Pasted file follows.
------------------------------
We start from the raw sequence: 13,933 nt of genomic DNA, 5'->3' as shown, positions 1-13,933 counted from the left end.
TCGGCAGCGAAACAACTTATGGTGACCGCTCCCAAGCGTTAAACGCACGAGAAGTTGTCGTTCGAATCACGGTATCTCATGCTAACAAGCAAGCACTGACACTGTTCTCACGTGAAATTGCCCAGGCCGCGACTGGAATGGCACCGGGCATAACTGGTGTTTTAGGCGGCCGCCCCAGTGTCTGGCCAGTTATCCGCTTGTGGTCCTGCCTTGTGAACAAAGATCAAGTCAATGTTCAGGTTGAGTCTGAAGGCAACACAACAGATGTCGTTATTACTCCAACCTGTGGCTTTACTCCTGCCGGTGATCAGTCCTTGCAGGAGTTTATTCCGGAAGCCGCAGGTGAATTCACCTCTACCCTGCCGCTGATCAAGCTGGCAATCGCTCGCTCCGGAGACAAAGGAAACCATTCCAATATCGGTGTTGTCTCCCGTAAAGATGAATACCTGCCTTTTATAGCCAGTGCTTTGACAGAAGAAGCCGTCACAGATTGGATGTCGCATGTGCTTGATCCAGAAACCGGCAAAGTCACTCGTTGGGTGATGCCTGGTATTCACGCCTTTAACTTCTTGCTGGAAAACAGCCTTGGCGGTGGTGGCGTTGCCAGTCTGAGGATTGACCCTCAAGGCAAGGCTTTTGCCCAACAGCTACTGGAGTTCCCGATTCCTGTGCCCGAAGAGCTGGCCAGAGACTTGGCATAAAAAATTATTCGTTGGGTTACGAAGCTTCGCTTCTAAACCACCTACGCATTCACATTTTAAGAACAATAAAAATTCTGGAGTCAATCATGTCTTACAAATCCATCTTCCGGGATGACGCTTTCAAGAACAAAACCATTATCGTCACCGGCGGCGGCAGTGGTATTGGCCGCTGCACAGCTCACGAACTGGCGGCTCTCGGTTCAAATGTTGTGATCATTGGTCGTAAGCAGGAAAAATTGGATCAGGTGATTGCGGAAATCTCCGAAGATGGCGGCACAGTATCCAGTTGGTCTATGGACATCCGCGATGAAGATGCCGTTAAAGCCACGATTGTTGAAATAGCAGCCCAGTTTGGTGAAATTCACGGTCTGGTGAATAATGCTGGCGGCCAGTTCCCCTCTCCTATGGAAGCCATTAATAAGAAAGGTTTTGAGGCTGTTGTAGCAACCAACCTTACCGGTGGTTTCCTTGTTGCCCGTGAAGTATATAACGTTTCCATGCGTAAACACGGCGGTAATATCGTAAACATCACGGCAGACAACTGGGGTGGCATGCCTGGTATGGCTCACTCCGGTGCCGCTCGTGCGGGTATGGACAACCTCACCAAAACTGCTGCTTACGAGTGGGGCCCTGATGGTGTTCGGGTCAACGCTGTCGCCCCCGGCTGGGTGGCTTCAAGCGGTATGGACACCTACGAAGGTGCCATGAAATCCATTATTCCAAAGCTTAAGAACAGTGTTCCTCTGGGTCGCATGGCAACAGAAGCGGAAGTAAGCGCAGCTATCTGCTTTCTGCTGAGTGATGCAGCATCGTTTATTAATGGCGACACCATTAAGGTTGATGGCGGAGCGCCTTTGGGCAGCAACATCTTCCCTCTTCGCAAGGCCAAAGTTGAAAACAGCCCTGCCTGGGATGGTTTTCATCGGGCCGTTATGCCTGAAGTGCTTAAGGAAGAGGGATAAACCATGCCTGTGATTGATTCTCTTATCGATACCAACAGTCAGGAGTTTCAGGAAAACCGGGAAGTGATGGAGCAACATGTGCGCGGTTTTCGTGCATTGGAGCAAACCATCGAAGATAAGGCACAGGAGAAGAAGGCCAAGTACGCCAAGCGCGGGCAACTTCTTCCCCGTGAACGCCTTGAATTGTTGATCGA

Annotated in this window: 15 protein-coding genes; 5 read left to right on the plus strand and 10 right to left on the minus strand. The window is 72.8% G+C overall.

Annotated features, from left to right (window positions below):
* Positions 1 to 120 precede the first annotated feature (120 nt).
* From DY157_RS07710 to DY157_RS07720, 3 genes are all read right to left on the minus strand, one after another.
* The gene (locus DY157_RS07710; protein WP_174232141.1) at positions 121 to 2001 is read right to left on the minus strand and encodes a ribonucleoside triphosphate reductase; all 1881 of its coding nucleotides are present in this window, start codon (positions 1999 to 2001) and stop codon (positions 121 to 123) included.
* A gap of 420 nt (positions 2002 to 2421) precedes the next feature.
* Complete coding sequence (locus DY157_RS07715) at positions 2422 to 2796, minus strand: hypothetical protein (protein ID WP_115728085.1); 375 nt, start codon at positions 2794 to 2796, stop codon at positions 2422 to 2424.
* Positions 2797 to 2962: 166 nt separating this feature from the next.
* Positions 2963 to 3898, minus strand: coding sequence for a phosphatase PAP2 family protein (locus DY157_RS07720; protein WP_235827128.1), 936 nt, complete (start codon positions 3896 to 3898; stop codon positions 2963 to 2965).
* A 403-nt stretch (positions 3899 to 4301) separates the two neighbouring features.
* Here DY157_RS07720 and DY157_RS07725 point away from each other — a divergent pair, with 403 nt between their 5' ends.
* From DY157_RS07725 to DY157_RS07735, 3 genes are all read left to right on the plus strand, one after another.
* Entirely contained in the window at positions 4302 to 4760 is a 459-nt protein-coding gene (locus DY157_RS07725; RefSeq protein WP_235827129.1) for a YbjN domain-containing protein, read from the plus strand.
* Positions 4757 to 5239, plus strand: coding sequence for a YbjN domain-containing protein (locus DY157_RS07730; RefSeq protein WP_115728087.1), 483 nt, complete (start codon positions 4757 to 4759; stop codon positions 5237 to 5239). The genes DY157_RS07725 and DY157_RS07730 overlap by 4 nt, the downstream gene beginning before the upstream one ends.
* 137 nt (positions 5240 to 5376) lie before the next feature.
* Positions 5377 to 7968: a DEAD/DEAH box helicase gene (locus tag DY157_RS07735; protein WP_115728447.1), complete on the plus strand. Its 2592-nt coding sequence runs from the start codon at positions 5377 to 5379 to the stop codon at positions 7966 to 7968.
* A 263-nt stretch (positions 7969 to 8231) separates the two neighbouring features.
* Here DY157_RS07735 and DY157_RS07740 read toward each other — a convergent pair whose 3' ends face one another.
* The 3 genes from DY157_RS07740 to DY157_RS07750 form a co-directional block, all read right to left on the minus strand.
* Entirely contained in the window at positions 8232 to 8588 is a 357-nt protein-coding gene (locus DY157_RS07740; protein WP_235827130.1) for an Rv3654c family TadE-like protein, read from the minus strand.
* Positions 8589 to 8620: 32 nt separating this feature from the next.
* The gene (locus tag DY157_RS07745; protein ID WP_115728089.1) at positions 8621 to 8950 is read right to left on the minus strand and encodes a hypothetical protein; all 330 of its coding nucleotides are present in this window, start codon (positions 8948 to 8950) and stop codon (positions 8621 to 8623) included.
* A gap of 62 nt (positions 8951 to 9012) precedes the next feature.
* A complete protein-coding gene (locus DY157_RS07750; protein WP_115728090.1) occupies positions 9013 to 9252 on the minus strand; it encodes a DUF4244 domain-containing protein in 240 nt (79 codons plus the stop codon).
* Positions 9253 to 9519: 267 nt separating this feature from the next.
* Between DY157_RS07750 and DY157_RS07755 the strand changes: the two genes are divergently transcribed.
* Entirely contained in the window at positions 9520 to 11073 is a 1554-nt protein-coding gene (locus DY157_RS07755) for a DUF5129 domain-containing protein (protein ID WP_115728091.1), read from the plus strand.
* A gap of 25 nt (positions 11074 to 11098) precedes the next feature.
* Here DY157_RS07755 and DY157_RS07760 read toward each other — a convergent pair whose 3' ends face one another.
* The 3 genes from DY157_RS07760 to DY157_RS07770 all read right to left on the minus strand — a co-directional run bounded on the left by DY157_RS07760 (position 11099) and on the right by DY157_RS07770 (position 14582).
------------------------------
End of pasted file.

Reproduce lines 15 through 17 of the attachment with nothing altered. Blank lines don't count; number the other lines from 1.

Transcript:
* Entirely contained in the window at positions 4302 to 4760 is a 459-nt protein-coding gene (locus DY157_RS07725; RefSeq protein WP_235827129.1) for a YbjN domain-containing protein, read from the plus strand.
* Positions 4757 to 5239, plus strand: coding sequence for a YbjN domain-containing protein (locus DY157_RS07730; RefSeq protein WP_115728087.1), 483 nt, complete (start codon positions 4757 to 4759; stop codon positions 5237 to 5239). The genes DY157_RS07725 and DY157_RS07730 overlap by 4 nt, the downstream gene beginning before the upstream one ends.
* 137 nt (positions 5240 to 5376) lie before the next feature.